Living in constant fear for their lives because they have an active belief in God is something most American Christians know little about. For many Christ-followers across the world, however, discretion is the order of the day for every aspect of their faith. Some countries have seen a significant increase in incidents of persecution since the beginning of 2022. Unfortunately, that trend is expected to continue.
According to sources, attacks range from bombings, school burnings, assaults, and even kidnappings. In fact, in these first three weeks of January, there have been 10 kidnappings in the country of Nigeria, Africa. An online source corroborates the danger with the declaration that Nigeria is one the deadliest places for Christians, with over 50,000 having been killed since the year 2,000.
According to an article entitled, Nigeria Again Worst in World in Killed, Kidnapped Christians, published in Morning Star News on January 20, 2022:
Suspected Fulani herdsmen last week killed three Christians in attacks in Nigeria, where more Christians were killed for their faith last year than in any other country, sources said.
Three Christians were killed and two wounded in an ambush at about 9:30 p.m. on Jan. 10 in predominantly Christian Tyaana village, Riyom County, southwest of Jos, capital of Plateau state. Area resident Rwang Tengwong identified those killed as Joel Yohanna, 27; Daniel Bitrus, 25; and Christopher Ezekiel Mwantiri, 22, while 22-year-old Paul Luka Zam and 25-year-old Philibus Bulus Mwantep sustained severe injuries.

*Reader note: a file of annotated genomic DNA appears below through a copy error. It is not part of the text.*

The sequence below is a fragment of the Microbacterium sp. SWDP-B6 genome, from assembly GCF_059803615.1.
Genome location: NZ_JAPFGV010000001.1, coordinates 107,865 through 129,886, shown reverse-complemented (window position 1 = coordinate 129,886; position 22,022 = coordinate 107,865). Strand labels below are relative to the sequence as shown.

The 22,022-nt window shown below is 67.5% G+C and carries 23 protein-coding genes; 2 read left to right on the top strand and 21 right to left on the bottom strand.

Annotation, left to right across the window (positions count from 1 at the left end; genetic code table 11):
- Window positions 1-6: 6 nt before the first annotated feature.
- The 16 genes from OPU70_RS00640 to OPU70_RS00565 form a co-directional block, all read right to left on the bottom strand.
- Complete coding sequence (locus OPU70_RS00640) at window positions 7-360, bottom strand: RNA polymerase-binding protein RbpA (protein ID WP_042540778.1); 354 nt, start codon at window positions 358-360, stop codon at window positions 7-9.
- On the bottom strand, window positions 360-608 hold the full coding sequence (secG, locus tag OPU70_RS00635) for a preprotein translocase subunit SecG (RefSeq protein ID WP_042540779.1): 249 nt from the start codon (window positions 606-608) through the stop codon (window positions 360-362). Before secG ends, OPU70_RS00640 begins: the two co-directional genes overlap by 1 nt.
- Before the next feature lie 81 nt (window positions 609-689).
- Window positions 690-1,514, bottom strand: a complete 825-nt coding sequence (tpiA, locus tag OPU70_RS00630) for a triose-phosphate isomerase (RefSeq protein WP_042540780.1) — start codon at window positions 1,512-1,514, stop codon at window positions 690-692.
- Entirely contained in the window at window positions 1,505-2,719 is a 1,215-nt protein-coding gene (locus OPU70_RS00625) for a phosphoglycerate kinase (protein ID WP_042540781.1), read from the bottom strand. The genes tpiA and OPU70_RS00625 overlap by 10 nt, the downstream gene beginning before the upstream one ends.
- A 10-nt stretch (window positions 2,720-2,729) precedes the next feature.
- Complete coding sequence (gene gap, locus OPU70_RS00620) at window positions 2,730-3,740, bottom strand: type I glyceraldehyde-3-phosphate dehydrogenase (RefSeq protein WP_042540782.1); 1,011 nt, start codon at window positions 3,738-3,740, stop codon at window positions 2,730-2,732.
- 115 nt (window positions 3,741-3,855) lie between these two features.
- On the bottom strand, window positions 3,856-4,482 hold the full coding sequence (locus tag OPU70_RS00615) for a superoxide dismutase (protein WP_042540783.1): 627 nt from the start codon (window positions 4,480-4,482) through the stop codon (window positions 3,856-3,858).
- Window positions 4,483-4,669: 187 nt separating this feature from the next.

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Nigeria led the world in Christians killed for their faith last year (November 2020-October 2021) at 4,650, up from 3,530 the previous year, according to Open Doors’ 2022 World Watch List report. The number of kidnapped Christians last year was also highest in Nigeria, at 2,527, up from 990 the previous year, according to the WWL report.
Nigeria trailed only China in the number of churches attacked, with 470 cases, according to the report.
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Numbering in the millions across Nigeria and the Sahel, predominantly Muslim Fulani comprise hundreds of clans of many different lineages who do not hold extremist views, but some Fulani do adhere to radical Islamist ideology, the United Kingdom’s All-Party Parliamentary Group for International Freedom or Belief (APPG) noted in a recent report.